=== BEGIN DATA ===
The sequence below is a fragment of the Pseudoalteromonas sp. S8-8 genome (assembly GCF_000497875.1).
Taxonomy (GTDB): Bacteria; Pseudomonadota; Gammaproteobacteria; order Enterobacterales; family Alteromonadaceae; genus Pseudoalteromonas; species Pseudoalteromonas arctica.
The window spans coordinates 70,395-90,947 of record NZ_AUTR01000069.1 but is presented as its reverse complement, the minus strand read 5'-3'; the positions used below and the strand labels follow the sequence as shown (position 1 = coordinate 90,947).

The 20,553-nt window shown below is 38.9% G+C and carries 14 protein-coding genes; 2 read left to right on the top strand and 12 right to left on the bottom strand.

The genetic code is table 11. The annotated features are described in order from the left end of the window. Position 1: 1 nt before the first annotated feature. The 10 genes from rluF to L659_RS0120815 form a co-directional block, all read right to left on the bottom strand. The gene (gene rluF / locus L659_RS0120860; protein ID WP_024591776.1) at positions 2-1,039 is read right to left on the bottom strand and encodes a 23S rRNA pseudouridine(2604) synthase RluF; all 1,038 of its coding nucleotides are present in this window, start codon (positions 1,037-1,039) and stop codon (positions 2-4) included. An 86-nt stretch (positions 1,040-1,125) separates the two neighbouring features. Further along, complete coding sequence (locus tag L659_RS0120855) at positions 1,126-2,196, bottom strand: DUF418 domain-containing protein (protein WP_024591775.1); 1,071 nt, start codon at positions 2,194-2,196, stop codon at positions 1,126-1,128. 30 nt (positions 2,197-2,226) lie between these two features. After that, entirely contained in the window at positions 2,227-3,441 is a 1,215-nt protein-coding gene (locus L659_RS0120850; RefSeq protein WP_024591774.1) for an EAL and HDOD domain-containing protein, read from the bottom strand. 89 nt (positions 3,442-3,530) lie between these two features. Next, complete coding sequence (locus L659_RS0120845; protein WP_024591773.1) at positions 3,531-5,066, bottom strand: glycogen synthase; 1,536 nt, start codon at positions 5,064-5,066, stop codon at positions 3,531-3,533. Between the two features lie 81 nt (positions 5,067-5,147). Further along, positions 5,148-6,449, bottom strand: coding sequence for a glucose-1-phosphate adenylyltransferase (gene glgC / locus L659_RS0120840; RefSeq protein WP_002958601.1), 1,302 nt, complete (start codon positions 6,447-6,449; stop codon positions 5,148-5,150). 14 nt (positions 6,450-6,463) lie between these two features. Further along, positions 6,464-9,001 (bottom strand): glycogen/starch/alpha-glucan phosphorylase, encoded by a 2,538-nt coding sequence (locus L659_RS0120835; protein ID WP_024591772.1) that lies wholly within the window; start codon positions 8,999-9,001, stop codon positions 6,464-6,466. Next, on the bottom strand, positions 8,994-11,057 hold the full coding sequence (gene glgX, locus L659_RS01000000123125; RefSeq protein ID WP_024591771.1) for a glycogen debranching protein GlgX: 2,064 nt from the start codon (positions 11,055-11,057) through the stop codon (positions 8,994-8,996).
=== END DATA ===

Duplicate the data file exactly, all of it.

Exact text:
The sequence below is a fragment of the Pseudoalteromonas sp. S8-8 genome (assembly GCF_000497875.1).
Taxonomy (GTDB): Bacteria; Pseudomonadota; Gammaproteobacteria; order Enterobacterales; family Alteromonadaceae; genus Pseudoalteromonas; species Pseudoalteromonas arctica.
The window spans coordinates 70,395-90,947 of record NZ_AUTR01000069.1 but is presented as its reverse complement, the minus strand read 5'-3'; the positions used below and the strand labels follow the sequence as shown (position 1 = coordinate 90,947).

The 20,553-nt window shown below is 38.9% G+C and carries 14 protein-coding genes; 2 read left to right on the top strand and 12 right to left on the bottom strand.

The genetic code is table 11. The annotated features are described in order from the left end of the window. Position 1: 1 nt before the first annotated feature. The 10 genes from rluF to L659_RS0120815 form a co-directional block, all read right to left on the bottom strand. The gene (gene rluF / locus L659_RS0120860; protein ID WP_024591776.1) at positions 2-1,039 is read right to left on the bottom strand and encodes a 23S rRNA pseudouridine(2604) synthase RluF; all 1,038 of its coding nucleotides are present in this window, start codon (positions 1,037-1,039) and stop codon (positions 2-4) included. An 86-nt stretch (positions 1,040-1,125) separates the two neighbouring features. Further along, complete coding sequence (locus tag L659_RS0120855) at positions 1,126-2,196, bottom strand: DUF418 domain-containing protein (protein WP_024591775.1); 1,071 nt, start codon at positions 2,194-2,196, stop codon at positions 1,126-1,128. 30 nt (positions 2,197-2,226) lie between these two features. After that, entirely contained in the window at positions 2,227-3,441 is a 1,215-nt protein-coding gene (locus L659_RS0120850; RefSeq protein WP_024591774.1) for an EAL and HDOD domain-containing protein, read from the bottom strand. 89 nt (positions 3,442-3,530) lie between these two features. Next, complete coding sequence (locus L659_RS0120845; protein WP_024591773.1) at positions 3,531-5,066, bottom strand: glycogen synthase; 1,536 nt, start codon at positions 5,064-5,066, stop codon at positions 3,531-3,533. Between the two features lie 81 nt (positions 5,067-5,147). Further along, positions 5,148-6,449, bottom strand: coding sequence for a glucose-1-phosphate adenylyltransferase (gene glgC / locus L659_RS0120840; RefSeq protein WP_002958601.1), 1,302 nt, complete (start codon positions 6,447-6,449; stop codon positions 5,148-5,150). 14 nt (positions 6,450-6,463) lie between these two features. Further along, positions 6,464-9,001 (bottom strand): glycogen/starch/alpha-glucan phosphorylase, encoded by a 2,538-nt coding sequence (locus L659_RS0120835; protein ID WP_024591772.1) that lies wholly within the window; start codon positions 8,999-9,001, stop codon positions 6,464-6,466. Next, on the bottom strand, positions 8,994-11,057 hold the full coding sequence (gene glgX, locus L659_RS01000000123125; RefSeq protein ID WP_024591771.1) for a glycogen debranching protein GlgX: 2,064 nt from the start codon (positions 11,055-11,057) through the stop codon (positions 8,994-8,996).